Weight plates can be expensive, it’s not unreasonable to assume that a 23 year old might not have those kinds of funds available.[/quote]

Then why did he buy the barbell in the first place, versus a monthly gym membership?

The point is, lifting heavy is pretty important to getting stronger. There have been a lot of these questions lately, “what do I do?” under really suboptimal circumstances. It’s setting oneself up for failure. Yes, you can get stronger without heavy weights, but the first question to ask is whether you REALLY have to, or are just doing what’s easier in the moment.

Maybe he really has no choice about the weight circumstances, but then he doesn’t even list his strength on the big lifts, his goals, or what poundages he has available. He wants help, but he expects to be spoon-fed easy answers.

I would say do something like HP Mass, but again, that depends on what weights he has available.[/quote]

My first bar cost me £15, the weights to go with it cost me ~£60, and that was just for about 80kg total. At the time I thought it was a worthwhile investment, looking back I was wrong, but I understand his thinking.

Having said that, I agree with what I think was your point that if the OP is really serious about getting strong or making serious changes to his physique, he needs to be willing to make it a higher priority in his life and to make sacrifices accordingly.

[quote]T3hPwnisher wrote:
Google this article

Mechanical Drop Sets: Muscle Building Hybrid

It’s by Josh Bryant. It should be helpful for someone with limited weight.[/quote]

Thank you for being the only person to not over think this.

As for the other guys, I am well aware I need more weights, it’s just not practical at the time. A gym membership is also not practical for me. I’m not above high training frequency, unusual methods, bodyweight movements, etc. I didn’t list my PRs for the big lifts because I don’t really have any way of doing them safely very often. I know my bench press sticks, haven’t done a barbell squat in years (since I did have a gym membership), and as mentioned quite a bit of times I don’t have enough weight for a big deadlift.

[quote]corynonymous wrote:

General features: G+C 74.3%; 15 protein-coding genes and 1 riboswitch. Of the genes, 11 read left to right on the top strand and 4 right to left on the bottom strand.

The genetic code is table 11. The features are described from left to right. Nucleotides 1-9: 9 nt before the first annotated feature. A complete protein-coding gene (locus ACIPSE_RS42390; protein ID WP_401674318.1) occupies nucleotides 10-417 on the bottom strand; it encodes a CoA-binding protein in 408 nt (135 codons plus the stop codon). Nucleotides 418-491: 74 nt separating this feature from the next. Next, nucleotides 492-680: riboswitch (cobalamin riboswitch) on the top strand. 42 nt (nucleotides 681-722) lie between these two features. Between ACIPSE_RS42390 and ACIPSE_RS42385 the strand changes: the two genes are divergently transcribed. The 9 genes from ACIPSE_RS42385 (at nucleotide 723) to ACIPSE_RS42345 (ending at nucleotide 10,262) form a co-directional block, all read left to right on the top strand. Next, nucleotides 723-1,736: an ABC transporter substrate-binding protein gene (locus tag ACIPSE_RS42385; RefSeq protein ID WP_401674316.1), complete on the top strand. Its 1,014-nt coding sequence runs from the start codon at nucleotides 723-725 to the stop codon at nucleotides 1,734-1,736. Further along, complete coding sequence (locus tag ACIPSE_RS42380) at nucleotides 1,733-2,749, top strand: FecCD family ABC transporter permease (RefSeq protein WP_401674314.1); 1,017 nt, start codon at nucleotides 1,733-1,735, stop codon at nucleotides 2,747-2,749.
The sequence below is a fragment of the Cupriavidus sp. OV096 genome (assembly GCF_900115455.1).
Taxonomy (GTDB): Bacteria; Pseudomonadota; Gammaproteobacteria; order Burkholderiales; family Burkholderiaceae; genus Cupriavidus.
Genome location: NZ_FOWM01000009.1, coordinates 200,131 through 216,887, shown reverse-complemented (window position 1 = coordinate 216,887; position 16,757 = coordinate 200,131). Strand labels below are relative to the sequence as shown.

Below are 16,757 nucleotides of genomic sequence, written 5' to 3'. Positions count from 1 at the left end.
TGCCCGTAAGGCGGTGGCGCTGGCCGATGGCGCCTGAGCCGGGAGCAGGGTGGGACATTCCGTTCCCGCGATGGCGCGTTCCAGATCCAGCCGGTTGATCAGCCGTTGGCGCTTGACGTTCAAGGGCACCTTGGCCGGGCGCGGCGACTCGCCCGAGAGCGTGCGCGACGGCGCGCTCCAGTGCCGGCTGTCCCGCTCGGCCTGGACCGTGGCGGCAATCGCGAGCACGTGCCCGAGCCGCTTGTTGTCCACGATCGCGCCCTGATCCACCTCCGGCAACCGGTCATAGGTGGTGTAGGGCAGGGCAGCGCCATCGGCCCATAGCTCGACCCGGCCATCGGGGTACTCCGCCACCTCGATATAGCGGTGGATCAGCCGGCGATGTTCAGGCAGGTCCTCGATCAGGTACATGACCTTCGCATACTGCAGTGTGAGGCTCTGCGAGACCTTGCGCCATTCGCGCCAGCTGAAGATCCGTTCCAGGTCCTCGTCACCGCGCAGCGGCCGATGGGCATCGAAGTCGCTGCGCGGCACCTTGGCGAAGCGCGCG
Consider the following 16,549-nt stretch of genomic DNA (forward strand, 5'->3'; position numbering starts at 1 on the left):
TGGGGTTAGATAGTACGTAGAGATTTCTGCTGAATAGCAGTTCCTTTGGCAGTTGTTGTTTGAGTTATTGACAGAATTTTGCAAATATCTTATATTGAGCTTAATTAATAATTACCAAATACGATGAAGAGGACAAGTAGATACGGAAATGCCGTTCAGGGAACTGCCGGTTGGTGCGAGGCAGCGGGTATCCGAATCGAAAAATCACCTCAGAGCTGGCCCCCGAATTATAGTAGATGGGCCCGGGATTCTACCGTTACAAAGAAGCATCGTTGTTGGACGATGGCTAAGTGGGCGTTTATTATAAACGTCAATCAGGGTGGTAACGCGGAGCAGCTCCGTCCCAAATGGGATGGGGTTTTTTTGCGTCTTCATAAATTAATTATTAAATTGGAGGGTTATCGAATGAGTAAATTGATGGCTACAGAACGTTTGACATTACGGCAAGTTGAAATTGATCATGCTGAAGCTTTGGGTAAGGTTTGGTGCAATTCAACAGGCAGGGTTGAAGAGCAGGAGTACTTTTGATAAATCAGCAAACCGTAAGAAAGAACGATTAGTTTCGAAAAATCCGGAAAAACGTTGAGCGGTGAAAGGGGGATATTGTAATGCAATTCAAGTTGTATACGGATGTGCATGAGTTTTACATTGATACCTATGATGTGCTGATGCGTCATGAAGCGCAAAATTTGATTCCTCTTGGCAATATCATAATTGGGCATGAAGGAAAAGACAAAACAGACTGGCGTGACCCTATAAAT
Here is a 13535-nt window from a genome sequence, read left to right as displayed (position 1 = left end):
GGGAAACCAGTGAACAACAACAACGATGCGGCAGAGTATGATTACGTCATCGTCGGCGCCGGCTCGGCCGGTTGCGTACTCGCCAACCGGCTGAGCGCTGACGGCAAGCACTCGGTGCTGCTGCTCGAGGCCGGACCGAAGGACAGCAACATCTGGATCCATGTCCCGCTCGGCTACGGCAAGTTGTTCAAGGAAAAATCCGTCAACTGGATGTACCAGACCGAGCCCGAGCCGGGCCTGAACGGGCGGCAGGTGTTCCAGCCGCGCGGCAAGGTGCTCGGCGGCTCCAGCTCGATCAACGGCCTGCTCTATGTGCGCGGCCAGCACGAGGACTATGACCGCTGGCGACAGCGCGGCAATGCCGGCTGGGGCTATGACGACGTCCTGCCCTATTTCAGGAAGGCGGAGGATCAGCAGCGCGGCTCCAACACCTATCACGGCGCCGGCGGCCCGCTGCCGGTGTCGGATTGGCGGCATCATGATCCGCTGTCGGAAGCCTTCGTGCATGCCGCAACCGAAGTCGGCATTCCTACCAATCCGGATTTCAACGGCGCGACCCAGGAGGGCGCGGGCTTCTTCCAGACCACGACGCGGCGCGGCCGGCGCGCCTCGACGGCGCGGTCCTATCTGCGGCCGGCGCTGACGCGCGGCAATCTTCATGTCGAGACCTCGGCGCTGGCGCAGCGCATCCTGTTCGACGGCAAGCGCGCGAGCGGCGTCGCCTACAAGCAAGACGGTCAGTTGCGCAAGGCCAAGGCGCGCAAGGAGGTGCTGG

Thank you for being the only person to not over think this.

As for the other guys, I am well aware I need more weights, it’s just not practical at the time. A gym membership is also not practical for me. I’m not above high training frequency, unusual methods, bodyweight movements, etc. I didn’t list my PRs for the big lifts because I don’t really have any way of doing them safely very often. I know my bench press sticks, haven’t done a barbell squat in years (since I did have a gym membership), and as mentioned quite a bit of times I don’t have enough weight for a big deadlift.
[/quote]

No problem. I learned a few years back that you can’t reasonably expect to change someone’s entire lifestyle over a forum so the 2 best choices are to either help what can be helped or not post. It has been good for my blood pressure, haha.

[quote]T3hPwnisher wrote:

[quote]corynonymous wrote:

Thank you for being the only person to not over think this.

As for the other guys, I am well aware I need more weights, it’s just not practical at the time. A gym membership is also not practical for me. I’m not above high training frequency, unusual methods, bodyweight movements, etc. I didn’t list my PRs for the big lifts because I don’t really have any way of doing them safely very often. I know my bench press sticks, haven’t done a barbell squat in years (since I did have a gym membership), and as mentioned quite a bit of times I don’t have enough weight for a big deadlift.
[/quote]

No problem. I learned a few years back that you can’t reasonably expect to change someone’s entire lifestyle over a forum so the 2 best choices are to either help what can be helped or not post. It has been good for my blood pressure, haha.
[/quote]